While anyone can offer election services for ballot printing, Becerra says not all may qualify. First, printing equipment must adhere to postal domestic mail manual regulation, which call for specific grade levels in barcode quality, and address characteristics. It’s imperative that the printing system is able to maintain defect-free output to ensure no extraneous marks impact the scanning of the returned ballot.
Avoiding the Polls
Due to the coronavirus, the ability to vote by mail is appealing to many.
“The COVID-19 condition has driven an increase in mail-in ballot activities across our nation. From what we are seeing, printer vendors are making plans to purchase equipment to increase capacity to handle the projected increase demand for mail ballots,” says Becerra.
McCaully believes that if counties allow absentee ballots or mail-in voting then people will opt for that, if possible, to avoid being in crowds. “This will be especially true in areas that have had major voting issues where they were standing in lines for hours at polling locations,” he note.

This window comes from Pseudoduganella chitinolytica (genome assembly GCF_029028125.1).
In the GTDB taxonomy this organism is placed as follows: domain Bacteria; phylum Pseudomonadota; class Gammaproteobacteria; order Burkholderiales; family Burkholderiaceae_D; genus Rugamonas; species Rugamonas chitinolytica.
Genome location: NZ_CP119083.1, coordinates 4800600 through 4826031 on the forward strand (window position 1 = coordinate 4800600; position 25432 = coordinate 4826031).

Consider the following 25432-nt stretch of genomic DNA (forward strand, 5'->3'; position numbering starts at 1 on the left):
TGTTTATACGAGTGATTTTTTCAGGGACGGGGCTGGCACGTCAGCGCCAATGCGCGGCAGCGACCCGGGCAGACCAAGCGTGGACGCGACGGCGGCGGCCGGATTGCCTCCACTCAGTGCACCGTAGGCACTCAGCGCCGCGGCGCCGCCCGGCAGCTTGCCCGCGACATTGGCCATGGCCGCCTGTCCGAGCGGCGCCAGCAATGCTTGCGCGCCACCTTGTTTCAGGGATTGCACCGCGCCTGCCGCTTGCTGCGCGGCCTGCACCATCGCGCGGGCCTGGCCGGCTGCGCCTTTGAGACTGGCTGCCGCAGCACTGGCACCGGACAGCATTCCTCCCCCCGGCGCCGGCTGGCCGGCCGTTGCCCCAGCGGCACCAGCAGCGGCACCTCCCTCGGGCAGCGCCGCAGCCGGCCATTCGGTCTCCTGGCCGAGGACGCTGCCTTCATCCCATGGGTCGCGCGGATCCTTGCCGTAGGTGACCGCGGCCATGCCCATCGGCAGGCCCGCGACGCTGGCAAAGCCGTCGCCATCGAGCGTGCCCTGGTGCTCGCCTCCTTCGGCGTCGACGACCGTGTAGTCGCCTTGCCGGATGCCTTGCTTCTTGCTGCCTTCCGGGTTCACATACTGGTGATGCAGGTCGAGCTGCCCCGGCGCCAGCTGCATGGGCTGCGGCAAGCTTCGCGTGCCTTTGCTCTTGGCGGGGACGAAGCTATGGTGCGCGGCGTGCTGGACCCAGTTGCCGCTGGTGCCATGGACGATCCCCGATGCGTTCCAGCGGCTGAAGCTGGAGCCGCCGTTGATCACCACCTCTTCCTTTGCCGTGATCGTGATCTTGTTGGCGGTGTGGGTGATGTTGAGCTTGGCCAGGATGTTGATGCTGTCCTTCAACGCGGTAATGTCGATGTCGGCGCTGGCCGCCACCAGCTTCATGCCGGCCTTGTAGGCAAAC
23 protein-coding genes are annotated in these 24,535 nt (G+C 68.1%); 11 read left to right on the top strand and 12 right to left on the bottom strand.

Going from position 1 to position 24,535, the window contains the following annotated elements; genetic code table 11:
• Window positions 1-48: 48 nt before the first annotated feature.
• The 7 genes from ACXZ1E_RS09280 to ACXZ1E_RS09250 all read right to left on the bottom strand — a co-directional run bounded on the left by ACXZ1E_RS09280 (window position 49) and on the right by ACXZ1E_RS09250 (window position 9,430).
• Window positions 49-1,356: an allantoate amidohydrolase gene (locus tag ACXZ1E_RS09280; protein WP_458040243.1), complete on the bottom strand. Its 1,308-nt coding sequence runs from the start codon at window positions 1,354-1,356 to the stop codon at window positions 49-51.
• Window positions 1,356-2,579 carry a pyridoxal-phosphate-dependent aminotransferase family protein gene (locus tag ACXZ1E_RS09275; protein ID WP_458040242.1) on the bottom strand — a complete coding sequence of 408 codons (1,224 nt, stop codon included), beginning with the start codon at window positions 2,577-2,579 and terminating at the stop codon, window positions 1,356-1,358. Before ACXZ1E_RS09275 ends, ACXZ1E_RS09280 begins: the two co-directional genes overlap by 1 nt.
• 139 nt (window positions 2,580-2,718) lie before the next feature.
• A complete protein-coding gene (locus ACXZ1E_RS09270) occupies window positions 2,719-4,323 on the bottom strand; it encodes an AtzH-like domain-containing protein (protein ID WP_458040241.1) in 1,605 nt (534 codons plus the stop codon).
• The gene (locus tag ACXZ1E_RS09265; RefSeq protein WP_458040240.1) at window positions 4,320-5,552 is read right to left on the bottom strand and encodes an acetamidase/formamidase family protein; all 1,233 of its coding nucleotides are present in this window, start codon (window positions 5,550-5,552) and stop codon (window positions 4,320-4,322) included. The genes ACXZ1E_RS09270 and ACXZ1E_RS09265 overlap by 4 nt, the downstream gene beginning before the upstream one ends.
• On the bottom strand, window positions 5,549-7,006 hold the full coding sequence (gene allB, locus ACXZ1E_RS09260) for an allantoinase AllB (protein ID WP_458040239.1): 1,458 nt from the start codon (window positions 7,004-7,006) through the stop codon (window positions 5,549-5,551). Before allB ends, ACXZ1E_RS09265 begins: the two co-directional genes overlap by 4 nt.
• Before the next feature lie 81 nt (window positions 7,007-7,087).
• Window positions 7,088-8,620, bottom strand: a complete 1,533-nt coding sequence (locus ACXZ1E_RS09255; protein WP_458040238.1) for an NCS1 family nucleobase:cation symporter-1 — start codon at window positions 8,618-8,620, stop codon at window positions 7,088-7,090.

“Today, we are seeing some printers make significant investments into their current infrastructure to get involved in the Vote By Mail program. Additionally, depending on the type of mail service provider, printer, or mailer, it could be a different workflow/process that is involved compared to the standard business,” says McCaully.
Allenson points out that ballot printers using high-speed, roll-fed inkjet frequently already have expertise in mailing. If necessary, most are capable of mailing ballots or absentee type ballots to voters.
Russell Carter, director of marketing and product development, Martin Yale, expects to see a substantial influx of mail-in ballots throughout this voting season. “One often overlooked obstacle of mail-in ballots is the time and effort required to open each ballot and register each vote.” To streamline this process, Martin Yale has put together a mail-in ballot equipment package that consists of an industrial ballot opener and paper folder.
Elections present revenue opportunities for print and mail providers. It is critical that those involved in ballot printing have an eye for quality and compliance to uphold the integrity of the U.S. election processes.
Sep2020, DPS Magazine